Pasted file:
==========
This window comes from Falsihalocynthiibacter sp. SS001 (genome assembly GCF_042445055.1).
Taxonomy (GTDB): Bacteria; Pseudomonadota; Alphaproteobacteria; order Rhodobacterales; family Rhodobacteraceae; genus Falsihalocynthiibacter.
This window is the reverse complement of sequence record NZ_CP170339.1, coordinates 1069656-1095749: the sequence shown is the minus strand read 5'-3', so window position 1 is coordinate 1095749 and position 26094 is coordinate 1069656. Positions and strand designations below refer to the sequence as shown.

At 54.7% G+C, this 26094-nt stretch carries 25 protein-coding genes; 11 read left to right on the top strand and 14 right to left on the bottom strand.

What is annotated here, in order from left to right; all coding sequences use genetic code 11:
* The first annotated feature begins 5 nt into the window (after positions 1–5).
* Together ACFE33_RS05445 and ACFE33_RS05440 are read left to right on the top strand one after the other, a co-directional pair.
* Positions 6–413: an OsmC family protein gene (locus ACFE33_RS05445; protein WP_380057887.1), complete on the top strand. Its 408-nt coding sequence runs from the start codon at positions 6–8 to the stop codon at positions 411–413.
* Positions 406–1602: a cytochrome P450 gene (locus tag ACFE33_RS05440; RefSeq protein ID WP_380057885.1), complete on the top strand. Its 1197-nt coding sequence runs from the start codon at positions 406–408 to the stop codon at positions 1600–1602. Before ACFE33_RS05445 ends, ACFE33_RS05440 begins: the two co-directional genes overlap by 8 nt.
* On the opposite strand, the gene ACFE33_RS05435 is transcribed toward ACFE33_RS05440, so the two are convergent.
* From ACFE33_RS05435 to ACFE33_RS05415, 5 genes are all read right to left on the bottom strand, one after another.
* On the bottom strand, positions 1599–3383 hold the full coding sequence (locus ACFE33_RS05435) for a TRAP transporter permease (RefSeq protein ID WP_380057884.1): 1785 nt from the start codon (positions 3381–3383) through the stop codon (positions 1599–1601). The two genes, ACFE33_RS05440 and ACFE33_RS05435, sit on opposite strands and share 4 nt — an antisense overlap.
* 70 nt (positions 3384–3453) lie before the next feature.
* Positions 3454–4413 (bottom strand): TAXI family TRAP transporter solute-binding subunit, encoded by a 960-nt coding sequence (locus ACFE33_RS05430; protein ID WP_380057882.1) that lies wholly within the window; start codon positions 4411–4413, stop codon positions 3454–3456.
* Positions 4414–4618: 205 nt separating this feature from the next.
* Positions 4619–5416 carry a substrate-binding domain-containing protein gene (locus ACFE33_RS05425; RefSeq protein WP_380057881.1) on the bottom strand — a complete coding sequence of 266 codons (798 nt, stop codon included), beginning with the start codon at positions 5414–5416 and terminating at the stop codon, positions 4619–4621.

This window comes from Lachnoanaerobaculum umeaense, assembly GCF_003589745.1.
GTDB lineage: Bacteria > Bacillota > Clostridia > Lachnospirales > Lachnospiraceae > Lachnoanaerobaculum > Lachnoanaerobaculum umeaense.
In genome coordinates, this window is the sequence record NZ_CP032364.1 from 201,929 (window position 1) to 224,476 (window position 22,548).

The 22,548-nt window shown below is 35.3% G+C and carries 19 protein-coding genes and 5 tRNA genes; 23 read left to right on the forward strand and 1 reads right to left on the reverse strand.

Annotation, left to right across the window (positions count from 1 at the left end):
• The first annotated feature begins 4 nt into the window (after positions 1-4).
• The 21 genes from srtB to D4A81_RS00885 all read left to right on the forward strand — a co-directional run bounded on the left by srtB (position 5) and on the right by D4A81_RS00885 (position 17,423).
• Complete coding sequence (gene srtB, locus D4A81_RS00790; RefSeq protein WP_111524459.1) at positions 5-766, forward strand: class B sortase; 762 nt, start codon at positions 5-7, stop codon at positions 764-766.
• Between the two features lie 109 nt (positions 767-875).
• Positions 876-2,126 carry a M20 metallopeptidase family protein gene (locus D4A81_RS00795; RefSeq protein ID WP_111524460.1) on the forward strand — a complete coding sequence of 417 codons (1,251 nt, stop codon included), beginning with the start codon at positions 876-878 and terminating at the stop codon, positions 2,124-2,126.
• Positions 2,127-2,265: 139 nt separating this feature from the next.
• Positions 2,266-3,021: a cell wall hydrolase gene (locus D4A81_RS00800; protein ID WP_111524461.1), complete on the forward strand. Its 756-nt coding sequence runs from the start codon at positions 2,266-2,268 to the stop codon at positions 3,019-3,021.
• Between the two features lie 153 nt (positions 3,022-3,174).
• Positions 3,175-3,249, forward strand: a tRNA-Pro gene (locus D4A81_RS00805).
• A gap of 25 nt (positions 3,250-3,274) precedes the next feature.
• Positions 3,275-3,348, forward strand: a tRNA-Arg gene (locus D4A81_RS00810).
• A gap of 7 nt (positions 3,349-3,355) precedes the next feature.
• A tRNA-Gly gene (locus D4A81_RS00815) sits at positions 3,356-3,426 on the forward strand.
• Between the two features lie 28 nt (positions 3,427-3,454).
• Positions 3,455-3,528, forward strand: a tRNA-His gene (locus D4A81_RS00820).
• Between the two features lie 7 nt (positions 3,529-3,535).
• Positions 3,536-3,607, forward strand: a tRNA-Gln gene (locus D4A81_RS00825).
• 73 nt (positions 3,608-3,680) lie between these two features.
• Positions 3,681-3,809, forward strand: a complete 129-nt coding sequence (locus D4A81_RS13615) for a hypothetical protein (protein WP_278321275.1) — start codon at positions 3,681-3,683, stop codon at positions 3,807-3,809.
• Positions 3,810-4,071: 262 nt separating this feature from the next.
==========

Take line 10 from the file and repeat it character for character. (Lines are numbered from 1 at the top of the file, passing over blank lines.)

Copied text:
* On the opposite strand, the gene ACFE33_RS05435 is transcribed toward ACFE33_RS05440, so the two are convergent.